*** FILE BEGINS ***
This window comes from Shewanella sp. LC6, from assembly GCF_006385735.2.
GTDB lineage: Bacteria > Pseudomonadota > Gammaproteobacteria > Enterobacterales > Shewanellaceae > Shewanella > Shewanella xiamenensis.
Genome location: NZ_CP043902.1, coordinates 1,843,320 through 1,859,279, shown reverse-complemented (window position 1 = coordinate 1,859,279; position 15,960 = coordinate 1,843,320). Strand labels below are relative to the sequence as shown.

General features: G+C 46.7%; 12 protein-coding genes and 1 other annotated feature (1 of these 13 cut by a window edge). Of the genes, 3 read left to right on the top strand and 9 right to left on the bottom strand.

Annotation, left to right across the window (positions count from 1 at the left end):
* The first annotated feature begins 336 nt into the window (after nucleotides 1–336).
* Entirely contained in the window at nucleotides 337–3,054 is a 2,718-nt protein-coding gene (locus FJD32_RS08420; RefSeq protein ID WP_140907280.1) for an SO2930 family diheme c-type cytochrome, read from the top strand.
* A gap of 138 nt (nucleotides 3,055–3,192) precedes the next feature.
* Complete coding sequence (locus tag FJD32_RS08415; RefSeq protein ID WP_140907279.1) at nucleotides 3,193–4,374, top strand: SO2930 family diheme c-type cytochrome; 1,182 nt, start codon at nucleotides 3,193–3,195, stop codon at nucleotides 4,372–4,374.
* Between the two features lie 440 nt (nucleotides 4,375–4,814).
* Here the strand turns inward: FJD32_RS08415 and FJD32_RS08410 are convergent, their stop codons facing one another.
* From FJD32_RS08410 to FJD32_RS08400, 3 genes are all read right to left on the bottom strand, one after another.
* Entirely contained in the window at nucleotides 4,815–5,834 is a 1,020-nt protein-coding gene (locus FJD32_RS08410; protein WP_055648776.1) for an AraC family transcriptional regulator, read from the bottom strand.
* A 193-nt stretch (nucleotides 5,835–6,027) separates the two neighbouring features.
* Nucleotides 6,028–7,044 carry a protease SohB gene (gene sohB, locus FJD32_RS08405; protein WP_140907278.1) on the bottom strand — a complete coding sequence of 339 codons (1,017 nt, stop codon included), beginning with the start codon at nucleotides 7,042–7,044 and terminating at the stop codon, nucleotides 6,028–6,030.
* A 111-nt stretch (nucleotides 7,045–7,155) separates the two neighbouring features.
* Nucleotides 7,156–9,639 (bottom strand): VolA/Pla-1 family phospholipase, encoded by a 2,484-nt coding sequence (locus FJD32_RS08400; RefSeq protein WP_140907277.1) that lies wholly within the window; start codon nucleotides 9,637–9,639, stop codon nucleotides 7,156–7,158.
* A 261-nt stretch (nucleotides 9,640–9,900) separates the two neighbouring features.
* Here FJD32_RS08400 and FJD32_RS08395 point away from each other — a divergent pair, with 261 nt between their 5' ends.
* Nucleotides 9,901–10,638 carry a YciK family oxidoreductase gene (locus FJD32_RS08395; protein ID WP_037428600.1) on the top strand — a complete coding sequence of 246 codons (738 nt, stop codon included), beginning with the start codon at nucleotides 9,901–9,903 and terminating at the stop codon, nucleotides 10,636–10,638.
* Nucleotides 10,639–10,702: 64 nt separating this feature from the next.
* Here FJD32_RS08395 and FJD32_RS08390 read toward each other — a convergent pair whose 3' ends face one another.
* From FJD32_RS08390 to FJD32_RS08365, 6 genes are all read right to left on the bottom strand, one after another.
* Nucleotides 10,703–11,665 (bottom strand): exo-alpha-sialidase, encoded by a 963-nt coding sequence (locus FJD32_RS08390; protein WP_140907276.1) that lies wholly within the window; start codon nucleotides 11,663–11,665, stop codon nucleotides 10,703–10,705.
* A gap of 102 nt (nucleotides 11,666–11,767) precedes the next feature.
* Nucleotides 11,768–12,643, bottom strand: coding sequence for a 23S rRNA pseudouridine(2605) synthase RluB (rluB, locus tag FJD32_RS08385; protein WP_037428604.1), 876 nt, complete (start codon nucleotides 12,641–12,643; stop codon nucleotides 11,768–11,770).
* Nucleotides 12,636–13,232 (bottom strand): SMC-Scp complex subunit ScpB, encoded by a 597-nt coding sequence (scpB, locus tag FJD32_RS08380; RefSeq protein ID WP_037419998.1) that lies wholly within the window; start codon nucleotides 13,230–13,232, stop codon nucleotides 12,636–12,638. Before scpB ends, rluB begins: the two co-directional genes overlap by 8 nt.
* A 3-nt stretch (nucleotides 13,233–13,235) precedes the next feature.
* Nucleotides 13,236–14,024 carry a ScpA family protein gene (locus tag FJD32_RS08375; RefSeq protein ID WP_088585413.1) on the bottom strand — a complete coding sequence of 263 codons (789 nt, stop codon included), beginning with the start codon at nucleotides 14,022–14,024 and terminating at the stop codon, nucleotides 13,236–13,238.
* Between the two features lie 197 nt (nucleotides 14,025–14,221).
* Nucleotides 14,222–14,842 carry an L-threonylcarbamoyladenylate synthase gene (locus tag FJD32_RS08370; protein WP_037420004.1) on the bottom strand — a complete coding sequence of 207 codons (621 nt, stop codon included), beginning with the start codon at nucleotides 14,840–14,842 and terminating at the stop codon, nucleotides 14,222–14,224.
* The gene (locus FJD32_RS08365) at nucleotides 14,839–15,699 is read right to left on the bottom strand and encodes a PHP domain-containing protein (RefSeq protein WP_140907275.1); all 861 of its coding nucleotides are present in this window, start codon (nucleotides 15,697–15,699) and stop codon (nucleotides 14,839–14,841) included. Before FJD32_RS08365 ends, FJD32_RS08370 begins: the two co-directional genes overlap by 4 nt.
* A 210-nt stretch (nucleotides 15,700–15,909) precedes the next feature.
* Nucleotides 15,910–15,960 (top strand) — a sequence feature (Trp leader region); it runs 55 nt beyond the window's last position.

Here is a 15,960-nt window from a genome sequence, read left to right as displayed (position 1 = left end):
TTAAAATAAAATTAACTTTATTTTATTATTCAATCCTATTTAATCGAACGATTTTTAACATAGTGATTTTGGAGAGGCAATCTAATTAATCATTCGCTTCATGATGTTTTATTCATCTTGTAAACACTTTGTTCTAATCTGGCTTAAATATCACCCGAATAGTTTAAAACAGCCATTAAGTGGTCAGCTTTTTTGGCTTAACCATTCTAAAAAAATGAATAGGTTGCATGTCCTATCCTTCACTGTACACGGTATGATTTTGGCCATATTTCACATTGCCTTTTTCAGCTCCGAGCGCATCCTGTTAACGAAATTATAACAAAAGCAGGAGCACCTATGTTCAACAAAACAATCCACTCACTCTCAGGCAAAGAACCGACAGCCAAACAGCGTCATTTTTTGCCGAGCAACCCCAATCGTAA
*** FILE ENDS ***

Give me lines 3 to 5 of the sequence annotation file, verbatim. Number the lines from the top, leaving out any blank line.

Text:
Genome location: NZ_CP043902.1, coordinates 1,843,320 through 1,859,279, shown reverse-complemented (window position 1 = coordinate 1,859,279; position 15,960 = coordinate 1,843,320). Strand labels below are relative to the sequence as shown.

General features: G+C 46.7%; 12 protein-coding genes and 1 other annotated feature (1 of these 13 cut by a window edge). Of the genes, 3 read left to right on the top strand and 9 right to left on the bottom strand.

Annotation, left to right across the window (positions count from 1 at the left end):